Bowles: They’re pretty integrated. They are separate pools of money for the most part, but starting up exhibition takes more money. Because, even if you take over an existing theater, there is refurbishing, there is equipment upgrades. We like to redesign and restyle our theater when we go in as well. That takes more capital than the level of distribution we’re doing now. We are being very frugal all across the company. But those capital investments are definitely more on the exhibition side right now. And once the theater is up and running, it’s a cash flow situation. Then the revenue is generated back.

iW: You’re competing with established exhibitors and distributors, as well as the new crop of newly formed distributors run by people like yourself, who have a lot of experience. How would you say your business model is different than some of the other new companies?

“As brave as we all want to be, a couple of really bad total flops and you’re jeopardizing being able to put out your films. Sometimes, that’s just the reality.”

Bowles: Everyone is always looking for the great idea, the great system that just triggers everything. But what it comes down to is that things are substance-based and execution-based. I can show you 40 different plans, because people send me their business plans. And everyone has a foolproof idea, you know. There must be a lot of fools out there, because not all of them seem to work. It comes down to your selection and your execution.

What you distribute and how you distribute is a lot more important than just having a widget going to A and coming out B. I just think it’s much more important getting the substance and doing the right things with it. You know, going to the core audiences and building upon that. That simple mundane stuff that doesn’t sound so good on paper is what makes things work. There is no magic formula to it. It’s hard work, it’s experience.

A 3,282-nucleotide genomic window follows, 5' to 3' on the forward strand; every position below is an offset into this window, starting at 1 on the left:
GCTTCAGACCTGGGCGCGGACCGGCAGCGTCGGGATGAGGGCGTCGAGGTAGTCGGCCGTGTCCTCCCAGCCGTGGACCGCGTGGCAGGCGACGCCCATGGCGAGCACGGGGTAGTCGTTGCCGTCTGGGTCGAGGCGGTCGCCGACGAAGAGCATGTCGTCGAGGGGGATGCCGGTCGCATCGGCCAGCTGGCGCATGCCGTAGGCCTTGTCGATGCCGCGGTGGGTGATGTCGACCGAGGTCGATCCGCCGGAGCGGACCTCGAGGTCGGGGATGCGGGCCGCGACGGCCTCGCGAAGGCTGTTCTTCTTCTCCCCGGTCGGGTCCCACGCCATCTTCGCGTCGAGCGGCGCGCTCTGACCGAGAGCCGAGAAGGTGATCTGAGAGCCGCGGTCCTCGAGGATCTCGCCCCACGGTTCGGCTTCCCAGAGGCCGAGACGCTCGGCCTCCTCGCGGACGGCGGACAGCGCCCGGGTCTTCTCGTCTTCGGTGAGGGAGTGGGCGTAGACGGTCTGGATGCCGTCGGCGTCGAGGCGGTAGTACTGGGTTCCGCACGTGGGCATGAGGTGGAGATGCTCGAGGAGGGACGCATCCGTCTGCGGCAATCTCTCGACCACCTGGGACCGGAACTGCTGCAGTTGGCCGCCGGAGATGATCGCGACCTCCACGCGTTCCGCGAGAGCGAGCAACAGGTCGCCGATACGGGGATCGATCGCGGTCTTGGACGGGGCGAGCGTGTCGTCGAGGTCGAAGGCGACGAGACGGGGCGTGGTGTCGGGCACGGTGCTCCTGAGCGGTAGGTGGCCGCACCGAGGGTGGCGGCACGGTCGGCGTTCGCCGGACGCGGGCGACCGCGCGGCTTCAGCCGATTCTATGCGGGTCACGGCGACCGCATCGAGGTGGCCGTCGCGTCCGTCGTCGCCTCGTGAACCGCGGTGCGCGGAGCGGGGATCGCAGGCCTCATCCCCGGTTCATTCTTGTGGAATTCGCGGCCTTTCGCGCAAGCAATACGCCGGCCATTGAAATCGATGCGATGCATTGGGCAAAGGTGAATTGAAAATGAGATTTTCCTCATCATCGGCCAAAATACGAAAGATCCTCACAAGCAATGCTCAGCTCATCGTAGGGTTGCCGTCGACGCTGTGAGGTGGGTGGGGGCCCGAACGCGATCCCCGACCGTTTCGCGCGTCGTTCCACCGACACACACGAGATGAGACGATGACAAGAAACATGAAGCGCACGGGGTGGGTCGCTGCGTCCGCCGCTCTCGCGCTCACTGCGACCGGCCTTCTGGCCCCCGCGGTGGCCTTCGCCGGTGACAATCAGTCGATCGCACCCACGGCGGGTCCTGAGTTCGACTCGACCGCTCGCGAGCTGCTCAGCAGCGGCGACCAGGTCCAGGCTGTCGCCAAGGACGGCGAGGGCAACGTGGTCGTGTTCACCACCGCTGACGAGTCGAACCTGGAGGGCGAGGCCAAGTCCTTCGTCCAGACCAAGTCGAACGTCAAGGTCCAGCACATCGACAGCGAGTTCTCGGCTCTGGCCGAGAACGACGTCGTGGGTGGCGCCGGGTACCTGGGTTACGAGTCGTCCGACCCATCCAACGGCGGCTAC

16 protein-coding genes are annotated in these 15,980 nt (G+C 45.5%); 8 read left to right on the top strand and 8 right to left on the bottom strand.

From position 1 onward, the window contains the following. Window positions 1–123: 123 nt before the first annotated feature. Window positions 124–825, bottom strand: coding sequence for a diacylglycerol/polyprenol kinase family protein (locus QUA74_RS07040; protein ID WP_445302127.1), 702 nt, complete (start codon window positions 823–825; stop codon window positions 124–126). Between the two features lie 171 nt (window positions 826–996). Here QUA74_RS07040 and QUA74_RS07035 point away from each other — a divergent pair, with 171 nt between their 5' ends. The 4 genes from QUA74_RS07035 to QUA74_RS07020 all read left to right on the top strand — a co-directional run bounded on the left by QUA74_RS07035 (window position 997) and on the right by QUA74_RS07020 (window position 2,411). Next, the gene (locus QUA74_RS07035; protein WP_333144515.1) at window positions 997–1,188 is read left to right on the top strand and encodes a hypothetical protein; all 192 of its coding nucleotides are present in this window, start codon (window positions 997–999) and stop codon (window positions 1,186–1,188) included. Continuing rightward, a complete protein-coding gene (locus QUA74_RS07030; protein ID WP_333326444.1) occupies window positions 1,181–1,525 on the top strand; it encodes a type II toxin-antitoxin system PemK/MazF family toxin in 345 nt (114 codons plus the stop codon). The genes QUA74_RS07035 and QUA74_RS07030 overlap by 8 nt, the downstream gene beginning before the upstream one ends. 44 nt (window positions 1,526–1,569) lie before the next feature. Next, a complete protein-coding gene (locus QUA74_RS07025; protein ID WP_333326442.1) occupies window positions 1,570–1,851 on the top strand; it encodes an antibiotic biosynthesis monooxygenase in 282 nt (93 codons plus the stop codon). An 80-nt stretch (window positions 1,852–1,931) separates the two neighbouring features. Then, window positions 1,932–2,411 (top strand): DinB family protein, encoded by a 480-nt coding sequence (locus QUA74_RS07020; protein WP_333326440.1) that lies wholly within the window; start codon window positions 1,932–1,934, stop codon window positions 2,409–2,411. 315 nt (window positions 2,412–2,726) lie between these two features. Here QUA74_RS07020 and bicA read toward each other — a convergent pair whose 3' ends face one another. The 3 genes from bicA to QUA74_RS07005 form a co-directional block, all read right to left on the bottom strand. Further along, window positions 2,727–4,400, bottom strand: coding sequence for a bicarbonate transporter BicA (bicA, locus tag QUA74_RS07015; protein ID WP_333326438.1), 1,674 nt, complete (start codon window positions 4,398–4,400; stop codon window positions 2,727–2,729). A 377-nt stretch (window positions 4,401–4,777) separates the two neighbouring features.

iW: Do you think, given the huge crop of new independent distributors along with the existing crop that was already there for over a year, do you think that the marketplace is too crowded right now?

Bowles: The market will always be crowded until you get a good film. If you ask a producer, he’ll say the market is not crowded enough, because there are actually a lot of films that are out there that are actually worthwhile. And they may be risky commercially but they’re worthwhile in a certain forum. So the marketplace is always crowded. But if you can get attention for your film and you can get people, it’s a film people want to see, you can get theaters, that’s not a problem at all.

iW: Would you say that the lack of arthouse theaters is the biggest challenge for you?

Bowles: That’s one of the other reasons to be in exhibition as well. For me, one of the problems with art film distribution is art film exhibition. You know, there is Landmark out there, and there is really not much else dedicated to them. That’s not a good situation. You just have one theater chain that’s not even in every city. And a lot of these places are just kind of haphazard. The chains don’t really have the attention to detail that you need for this kind of a release. They don’t do this kind of marketing on a local level for the most part. So it just means that people have to spend more and more money to release their films, just like a major would do to get that kind of mall audience attention. That’s one of the other reasons for getting into exhibition — it enhances the distribution side, because you have people on the local level who are in tune with what makes films work.

iW: Are you looking for a specific niche in terms of content or subject matter?

Bowles: I’ve always been attracted to films that tend to be critically driven. Because those are generally the films I like. I just like basically quality cinema and films that aren’t full of shit, That’s what I look for and if the branding comes from that, sure.

iW: How many films are you planning on releasing each year?

Bowles: We’re not going to do a huge amount. I think this year we’ll probably end up releasing six films. And we’ll see what the market is doing. We’re not picking up films to fill a slate by any means. Exactly the opposite. We see films we like and we try to figure out how we can accommodate them.